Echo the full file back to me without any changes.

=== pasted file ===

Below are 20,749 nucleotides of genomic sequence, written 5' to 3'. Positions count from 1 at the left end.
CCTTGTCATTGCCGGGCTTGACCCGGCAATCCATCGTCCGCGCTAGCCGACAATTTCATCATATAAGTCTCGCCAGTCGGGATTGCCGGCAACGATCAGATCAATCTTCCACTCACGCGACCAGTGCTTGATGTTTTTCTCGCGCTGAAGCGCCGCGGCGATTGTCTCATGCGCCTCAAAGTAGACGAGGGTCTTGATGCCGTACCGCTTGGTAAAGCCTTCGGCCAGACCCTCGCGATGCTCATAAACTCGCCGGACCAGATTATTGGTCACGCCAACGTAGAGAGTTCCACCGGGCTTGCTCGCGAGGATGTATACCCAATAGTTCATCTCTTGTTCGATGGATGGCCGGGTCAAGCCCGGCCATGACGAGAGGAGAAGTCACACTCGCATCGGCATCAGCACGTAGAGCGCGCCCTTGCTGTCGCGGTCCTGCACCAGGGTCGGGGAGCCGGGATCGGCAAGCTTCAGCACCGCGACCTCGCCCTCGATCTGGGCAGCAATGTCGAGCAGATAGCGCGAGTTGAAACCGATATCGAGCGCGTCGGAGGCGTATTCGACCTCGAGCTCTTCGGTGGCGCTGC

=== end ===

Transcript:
Below are 20,749 nucleotides of genomic sequence, written 5' to 3'. Positions count from 1 at the left end.
CCTTGTCATTGCCGGGCTTGACCCGGCAATCCATCGTCCGCGCTAGCCGACAATTTCATCATATAAGTCTCGCCAGTCGGGATTGCCGGCAACGATCAGATCAATCTTCCACTCACGCGACCAGTGCTTGATGTTTTTCTCGCGCTGAAGCGCCGCGGCGATTGTCTCATGCGCCTCAAAGTAGACGAGGGTCTTGATGCCGTACCGCTTGGTAAAGCCTTCGGCCAGACCCTCGCGATGCTCATAAACTCGCCGGACCAGATTATTGGTCACGCCAACGTAGAGAGTTCCACCGGGCTTGCTCGCGAGGATGTATACCCAATAGTTCATCTCTTGTTCGATGGATGGCCGGGTCAAGCCCGGCCATGACGAGAGGAGAAGTCACACTCGCATCGGCATCAGCACGTAGAGCGCGCCCTTGCTGTCGCGGTCCTGCACCAGGGTCGGGGAGCCGGGATCGGCAAGCTTCAGCACCGCGACCTCGCCCTCGATCTGGGCAGCAATGTCGAGCAGATAGCGCGAGTTGAAACCGATATCGAGCGCGTCGGAGGCGTATTCGACCTCGAGCTCTTCGGTGGCGCTGC